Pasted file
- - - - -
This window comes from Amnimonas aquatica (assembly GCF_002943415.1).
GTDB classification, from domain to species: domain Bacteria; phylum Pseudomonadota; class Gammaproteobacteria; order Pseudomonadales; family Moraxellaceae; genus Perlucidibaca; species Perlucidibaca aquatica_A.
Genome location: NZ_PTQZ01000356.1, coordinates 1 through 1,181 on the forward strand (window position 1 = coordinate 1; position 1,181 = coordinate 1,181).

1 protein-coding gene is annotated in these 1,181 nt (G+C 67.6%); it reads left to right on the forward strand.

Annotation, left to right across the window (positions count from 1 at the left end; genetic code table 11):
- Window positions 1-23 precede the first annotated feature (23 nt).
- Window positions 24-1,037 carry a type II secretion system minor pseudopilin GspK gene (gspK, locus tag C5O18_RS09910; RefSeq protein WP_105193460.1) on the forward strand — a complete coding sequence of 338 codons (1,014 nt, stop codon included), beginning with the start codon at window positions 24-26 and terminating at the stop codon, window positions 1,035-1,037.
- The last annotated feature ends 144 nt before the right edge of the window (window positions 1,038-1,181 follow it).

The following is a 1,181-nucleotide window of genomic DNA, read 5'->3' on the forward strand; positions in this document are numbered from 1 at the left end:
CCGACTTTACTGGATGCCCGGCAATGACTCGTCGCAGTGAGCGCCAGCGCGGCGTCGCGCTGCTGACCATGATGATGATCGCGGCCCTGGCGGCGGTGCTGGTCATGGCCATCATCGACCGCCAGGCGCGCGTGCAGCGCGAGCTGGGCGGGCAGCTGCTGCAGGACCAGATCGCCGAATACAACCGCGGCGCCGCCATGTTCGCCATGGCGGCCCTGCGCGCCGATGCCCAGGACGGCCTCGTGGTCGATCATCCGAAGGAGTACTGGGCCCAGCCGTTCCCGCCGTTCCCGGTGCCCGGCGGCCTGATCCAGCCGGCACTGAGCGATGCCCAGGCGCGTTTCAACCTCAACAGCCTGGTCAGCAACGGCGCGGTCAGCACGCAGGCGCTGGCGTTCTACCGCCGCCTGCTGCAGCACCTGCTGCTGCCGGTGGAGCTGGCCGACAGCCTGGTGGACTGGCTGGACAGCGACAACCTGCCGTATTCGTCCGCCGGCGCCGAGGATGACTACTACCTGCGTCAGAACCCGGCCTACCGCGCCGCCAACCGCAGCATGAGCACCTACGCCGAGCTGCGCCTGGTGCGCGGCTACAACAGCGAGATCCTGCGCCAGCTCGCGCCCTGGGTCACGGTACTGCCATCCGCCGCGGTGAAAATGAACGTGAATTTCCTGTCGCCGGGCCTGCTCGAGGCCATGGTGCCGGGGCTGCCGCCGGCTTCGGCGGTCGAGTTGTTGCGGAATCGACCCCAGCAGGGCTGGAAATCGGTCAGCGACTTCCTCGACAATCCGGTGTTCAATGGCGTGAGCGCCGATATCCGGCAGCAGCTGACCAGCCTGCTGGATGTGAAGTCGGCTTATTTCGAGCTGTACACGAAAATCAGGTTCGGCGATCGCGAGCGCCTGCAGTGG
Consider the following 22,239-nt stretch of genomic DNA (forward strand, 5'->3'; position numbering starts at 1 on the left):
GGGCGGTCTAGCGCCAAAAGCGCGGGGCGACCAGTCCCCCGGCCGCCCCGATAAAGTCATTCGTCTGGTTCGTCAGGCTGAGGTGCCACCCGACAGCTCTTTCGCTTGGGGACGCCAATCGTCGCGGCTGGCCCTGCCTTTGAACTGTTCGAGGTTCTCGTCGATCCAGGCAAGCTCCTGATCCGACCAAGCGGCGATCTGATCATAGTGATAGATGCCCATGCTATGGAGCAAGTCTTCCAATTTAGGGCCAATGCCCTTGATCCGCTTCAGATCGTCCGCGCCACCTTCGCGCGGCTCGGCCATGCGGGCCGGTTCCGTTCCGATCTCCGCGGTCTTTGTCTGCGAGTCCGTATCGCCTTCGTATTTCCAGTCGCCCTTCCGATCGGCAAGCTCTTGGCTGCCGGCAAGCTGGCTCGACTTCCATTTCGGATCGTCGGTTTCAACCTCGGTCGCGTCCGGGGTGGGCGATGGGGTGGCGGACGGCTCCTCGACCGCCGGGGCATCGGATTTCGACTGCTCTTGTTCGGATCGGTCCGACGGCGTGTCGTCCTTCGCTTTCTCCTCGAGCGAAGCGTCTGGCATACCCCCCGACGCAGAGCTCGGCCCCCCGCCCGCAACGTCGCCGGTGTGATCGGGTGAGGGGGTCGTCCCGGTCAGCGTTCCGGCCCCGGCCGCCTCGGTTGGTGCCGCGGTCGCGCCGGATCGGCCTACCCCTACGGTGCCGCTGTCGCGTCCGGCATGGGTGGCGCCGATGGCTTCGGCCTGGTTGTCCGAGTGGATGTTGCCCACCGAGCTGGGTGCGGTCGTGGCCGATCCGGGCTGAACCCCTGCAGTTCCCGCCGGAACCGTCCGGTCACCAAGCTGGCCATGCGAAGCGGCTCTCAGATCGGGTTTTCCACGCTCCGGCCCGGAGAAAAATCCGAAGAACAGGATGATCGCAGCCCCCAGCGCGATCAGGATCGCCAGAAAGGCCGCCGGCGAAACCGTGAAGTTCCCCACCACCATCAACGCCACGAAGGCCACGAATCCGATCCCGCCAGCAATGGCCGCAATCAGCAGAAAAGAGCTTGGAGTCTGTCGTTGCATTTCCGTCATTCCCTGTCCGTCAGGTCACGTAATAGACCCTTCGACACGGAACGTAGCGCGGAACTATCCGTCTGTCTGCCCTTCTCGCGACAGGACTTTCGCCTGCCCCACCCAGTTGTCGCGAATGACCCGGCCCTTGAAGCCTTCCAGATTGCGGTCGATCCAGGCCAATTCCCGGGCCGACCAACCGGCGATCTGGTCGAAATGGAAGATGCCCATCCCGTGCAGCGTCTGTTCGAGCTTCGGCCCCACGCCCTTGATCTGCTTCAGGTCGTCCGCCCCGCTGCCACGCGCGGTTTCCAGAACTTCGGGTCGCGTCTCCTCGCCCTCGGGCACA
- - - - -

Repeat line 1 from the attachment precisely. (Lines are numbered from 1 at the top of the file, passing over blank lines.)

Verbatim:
This window comes from Amnimonas aquatica (assembly GCF_002943415.1).